Substrate-specific binding of 8-oxoguanine DNA glycosylase 1 (OGG1) reprograms mucosal adaptations to chronic airway injury

Lang Pan, Spiros Vlahopoulos, Lloyd Tanner, Jesper Bergwik, Attila Bacsi, Zsolt Radak, Arne Egesten, Xueqing Ba, Allan Brasier, Istvan Boldogh

Research output: Contribution to journalReview articlepeer-review


Recent advances have uncovered the non-random distribution of 7, 8-dihydro-8-oxoguanine (8-oxoGua) induced by reactive oxygen species, which is believed to have epigenetic effects. Its cognate repair protein, 8-oxoguanine DNA glycosylase 1 (OGG1), reads oxidative substrates and participates in transcriptional initiation. When redox signaling is activated in small airway epithelial cells, the DNA repair function of OGG1 is repurposed to transmit acute inflammatory signals accompanied by cell state transitions and modification of the extracellular matrix. Epithelial-mesenchymal and epithelial-immune interactions act cooperatively to establish a local niche that instructs the mucosal immune landscape. If the transitional cell state governed by OGG1 remains responsive to inflammatory mediators instead of differentiation, the collateral damage provides positive feedback to inflammation, ascribing inflammatory remodeling to one of the drivers in chronic pathologies. In this review, we discuss the substrate-specific read through OGG1 has evolved in regulating the innate immune response, controlling adaptations of the airway to environmental and inflammatory injury, with a focus on the reader function of OGG1 in initiation and progression of epithelial to mesenchymal transitions in chronic pulmonary disease.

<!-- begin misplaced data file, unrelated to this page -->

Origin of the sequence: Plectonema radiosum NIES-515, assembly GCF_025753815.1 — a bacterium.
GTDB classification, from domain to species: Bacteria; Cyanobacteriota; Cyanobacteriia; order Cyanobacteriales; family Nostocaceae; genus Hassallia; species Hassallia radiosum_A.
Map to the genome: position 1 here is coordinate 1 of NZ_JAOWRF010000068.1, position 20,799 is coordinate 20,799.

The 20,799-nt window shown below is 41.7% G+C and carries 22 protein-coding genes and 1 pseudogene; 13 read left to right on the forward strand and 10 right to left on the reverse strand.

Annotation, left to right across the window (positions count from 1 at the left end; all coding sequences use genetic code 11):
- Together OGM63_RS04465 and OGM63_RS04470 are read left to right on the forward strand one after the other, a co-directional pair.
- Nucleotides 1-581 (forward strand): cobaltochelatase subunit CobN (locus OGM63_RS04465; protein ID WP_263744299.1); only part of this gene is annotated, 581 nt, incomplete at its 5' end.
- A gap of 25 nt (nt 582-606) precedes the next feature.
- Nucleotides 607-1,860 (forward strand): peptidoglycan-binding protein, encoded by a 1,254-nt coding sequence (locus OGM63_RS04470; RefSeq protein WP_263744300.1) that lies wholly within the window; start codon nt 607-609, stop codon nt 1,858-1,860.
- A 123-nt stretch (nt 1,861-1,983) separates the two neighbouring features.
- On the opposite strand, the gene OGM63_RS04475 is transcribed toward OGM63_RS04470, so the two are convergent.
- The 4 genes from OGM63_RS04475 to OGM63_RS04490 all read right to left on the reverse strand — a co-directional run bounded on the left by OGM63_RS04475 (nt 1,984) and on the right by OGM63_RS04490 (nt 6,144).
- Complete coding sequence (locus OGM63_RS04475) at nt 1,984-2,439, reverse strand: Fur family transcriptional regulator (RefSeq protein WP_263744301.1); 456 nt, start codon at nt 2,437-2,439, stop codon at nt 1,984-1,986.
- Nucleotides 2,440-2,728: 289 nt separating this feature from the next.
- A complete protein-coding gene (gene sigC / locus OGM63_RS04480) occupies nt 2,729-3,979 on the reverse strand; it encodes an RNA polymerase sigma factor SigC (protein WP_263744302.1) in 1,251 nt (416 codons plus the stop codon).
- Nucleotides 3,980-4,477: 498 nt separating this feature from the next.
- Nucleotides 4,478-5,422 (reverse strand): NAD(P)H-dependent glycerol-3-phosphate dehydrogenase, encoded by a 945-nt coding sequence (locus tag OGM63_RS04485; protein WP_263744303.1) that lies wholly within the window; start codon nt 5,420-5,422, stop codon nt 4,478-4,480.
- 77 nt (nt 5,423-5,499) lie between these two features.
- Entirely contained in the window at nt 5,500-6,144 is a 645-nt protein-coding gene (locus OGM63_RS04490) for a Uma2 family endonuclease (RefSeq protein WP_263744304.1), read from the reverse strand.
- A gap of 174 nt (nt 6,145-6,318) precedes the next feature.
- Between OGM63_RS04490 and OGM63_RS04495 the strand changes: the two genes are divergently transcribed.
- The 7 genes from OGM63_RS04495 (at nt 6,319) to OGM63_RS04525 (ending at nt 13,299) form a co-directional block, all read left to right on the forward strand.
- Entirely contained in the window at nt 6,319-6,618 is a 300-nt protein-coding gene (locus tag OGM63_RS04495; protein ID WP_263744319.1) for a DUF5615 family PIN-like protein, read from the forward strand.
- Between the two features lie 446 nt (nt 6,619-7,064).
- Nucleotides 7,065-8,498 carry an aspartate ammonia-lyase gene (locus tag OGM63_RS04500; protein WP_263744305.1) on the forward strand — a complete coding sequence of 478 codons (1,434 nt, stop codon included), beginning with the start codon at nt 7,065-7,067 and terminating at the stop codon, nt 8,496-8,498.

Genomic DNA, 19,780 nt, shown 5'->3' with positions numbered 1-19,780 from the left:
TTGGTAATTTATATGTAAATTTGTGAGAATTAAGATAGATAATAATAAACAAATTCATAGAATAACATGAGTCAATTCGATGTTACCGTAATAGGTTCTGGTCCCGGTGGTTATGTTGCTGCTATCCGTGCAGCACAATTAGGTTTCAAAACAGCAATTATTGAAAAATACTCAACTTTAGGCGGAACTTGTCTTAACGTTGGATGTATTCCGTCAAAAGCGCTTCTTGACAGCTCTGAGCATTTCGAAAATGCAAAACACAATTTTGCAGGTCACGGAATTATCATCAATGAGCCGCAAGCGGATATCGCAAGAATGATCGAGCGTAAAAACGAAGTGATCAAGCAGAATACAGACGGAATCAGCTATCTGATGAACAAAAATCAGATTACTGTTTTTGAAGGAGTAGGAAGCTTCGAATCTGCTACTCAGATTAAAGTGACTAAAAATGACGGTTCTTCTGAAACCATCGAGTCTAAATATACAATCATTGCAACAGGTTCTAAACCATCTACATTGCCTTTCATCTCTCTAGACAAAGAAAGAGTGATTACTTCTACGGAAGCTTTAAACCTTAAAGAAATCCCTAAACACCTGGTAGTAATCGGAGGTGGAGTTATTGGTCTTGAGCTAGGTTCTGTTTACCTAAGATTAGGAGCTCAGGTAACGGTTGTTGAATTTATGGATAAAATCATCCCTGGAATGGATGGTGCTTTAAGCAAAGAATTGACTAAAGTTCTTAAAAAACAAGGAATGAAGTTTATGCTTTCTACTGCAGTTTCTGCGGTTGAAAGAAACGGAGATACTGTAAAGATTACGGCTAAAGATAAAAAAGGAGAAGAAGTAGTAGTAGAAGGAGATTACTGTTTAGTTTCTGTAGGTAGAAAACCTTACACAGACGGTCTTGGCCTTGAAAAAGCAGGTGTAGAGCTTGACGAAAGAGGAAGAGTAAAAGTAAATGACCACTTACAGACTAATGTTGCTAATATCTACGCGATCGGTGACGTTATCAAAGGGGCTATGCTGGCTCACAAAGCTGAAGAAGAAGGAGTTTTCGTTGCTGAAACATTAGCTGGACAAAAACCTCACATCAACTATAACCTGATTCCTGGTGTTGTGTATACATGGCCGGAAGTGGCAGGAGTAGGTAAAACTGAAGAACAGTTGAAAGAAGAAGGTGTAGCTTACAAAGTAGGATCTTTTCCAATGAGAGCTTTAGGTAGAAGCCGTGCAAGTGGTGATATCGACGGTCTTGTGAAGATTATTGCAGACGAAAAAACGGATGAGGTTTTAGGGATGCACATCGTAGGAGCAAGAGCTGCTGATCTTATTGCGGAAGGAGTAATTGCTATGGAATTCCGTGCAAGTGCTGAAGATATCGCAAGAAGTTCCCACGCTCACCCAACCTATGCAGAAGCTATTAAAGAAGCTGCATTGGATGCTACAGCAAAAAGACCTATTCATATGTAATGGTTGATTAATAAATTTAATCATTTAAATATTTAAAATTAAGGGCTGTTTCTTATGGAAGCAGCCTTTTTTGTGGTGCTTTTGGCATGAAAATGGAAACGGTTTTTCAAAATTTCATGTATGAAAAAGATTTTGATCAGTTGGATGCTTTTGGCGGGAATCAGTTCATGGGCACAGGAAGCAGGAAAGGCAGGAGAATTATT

Original languageEnglish (US)
Article number1186369
JournalFrontiers in immunology
StatePublished - 2023
Externally publishedYes


  • NFκB
  • ROS
  • SMADs
  • epigenetics
  • inflammation
  • remodeling

ASJC Scopus subject areas

  • Immunology and Allergy
  • Immunology


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